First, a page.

Practical Approach to the Cat with Elevated Liver Enzymes
The feline liver is susceptible to disease as it has limited conjugation capabilities. It can only conjugate to cholic acid with taurine. Also, due to deficiencies in glucuronyl transferase, the feline liver performs limited glucoronide conjugation, the major route for elimination of salicylates, morphine derivatives, diazepam derivatives, phenols, pyrethroids and benzoic acids.
Additionally, the feline liver has high activity of hepatic transaminases and deaminases, requiring a high dietary protein requirement. Cats are unable to down regulate these enzymes in times of limited protein intake (e.g. starvation or reduced appetite), predisposing to the development of diseases such as hepatic lipidosis (HL).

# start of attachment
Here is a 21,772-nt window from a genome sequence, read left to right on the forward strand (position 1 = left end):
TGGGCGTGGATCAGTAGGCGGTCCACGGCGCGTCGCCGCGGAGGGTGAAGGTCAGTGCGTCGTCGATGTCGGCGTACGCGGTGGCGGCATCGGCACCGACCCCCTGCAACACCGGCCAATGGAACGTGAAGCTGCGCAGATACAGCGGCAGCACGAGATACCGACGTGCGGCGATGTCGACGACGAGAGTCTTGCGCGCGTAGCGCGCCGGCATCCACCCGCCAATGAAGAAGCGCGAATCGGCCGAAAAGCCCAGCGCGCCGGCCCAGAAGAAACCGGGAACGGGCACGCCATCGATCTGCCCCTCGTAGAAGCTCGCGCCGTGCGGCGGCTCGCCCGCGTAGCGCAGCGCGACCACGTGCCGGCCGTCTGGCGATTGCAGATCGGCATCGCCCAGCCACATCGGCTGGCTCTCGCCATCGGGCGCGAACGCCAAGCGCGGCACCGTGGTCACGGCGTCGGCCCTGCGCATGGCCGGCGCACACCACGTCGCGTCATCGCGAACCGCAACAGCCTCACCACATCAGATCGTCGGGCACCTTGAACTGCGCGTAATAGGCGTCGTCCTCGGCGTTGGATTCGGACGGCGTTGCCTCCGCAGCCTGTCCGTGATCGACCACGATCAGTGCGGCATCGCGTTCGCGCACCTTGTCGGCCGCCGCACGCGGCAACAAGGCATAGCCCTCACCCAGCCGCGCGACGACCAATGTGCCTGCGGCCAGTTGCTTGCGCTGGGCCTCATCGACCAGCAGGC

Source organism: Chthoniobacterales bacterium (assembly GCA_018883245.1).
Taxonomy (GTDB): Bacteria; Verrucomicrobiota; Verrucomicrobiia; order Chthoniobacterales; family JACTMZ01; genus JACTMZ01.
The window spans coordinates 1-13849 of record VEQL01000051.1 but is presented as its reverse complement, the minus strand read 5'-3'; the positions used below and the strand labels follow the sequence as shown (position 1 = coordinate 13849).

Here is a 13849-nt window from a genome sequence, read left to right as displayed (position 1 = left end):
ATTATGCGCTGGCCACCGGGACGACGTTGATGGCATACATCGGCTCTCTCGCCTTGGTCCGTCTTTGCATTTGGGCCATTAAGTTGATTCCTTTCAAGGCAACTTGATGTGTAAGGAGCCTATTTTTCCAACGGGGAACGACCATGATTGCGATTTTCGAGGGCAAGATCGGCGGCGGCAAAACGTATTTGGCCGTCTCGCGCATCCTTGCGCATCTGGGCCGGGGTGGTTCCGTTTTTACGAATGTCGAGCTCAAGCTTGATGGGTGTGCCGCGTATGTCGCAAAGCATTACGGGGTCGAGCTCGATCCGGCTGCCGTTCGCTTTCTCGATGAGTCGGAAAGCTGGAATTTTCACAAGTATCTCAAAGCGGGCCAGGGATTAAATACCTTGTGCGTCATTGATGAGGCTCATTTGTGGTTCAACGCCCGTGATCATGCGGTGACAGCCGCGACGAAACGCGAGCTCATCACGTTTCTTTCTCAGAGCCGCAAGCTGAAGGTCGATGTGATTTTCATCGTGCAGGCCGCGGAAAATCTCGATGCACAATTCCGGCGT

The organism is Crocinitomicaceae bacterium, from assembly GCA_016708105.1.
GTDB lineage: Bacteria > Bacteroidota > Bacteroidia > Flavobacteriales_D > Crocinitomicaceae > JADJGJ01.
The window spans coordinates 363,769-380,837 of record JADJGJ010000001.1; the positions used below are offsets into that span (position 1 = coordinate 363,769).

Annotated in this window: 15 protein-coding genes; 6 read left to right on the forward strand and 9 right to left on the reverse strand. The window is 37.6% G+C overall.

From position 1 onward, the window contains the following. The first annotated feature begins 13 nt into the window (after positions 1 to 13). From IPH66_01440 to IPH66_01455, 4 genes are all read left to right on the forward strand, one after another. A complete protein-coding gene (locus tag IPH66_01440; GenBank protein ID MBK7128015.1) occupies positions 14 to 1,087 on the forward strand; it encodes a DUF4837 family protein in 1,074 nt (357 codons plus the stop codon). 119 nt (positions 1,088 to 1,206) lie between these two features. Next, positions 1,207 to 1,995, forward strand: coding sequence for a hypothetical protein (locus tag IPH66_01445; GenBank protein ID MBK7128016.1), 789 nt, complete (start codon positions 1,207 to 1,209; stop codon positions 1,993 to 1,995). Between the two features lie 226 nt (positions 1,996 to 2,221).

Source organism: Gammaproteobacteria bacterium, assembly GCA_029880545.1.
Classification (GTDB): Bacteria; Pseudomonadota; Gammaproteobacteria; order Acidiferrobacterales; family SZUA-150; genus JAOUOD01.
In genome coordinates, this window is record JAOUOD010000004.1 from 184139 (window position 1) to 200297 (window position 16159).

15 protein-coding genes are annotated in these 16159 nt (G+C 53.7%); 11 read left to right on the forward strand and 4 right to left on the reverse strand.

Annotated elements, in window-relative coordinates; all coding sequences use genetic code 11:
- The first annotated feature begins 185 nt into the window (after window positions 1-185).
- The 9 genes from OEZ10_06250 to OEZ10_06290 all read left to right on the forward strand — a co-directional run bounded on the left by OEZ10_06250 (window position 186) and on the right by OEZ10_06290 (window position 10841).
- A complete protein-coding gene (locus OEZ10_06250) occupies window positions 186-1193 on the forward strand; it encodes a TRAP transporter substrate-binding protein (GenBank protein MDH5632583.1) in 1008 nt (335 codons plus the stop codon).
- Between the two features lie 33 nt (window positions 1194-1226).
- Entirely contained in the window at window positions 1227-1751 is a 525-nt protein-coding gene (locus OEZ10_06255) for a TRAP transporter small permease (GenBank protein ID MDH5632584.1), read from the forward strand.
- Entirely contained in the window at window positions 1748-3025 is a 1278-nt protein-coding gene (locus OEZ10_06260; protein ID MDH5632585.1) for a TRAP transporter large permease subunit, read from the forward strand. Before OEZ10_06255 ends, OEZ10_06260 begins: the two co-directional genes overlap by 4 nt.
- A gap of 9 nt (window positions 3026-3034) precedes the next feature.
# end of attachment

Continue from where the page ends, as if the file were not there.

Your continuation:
Anatomically, the major pancreatic duct joins the common bile duct from the liver before entering the duodenum, predisposing to ascending infection from the gastrointestinal tract...
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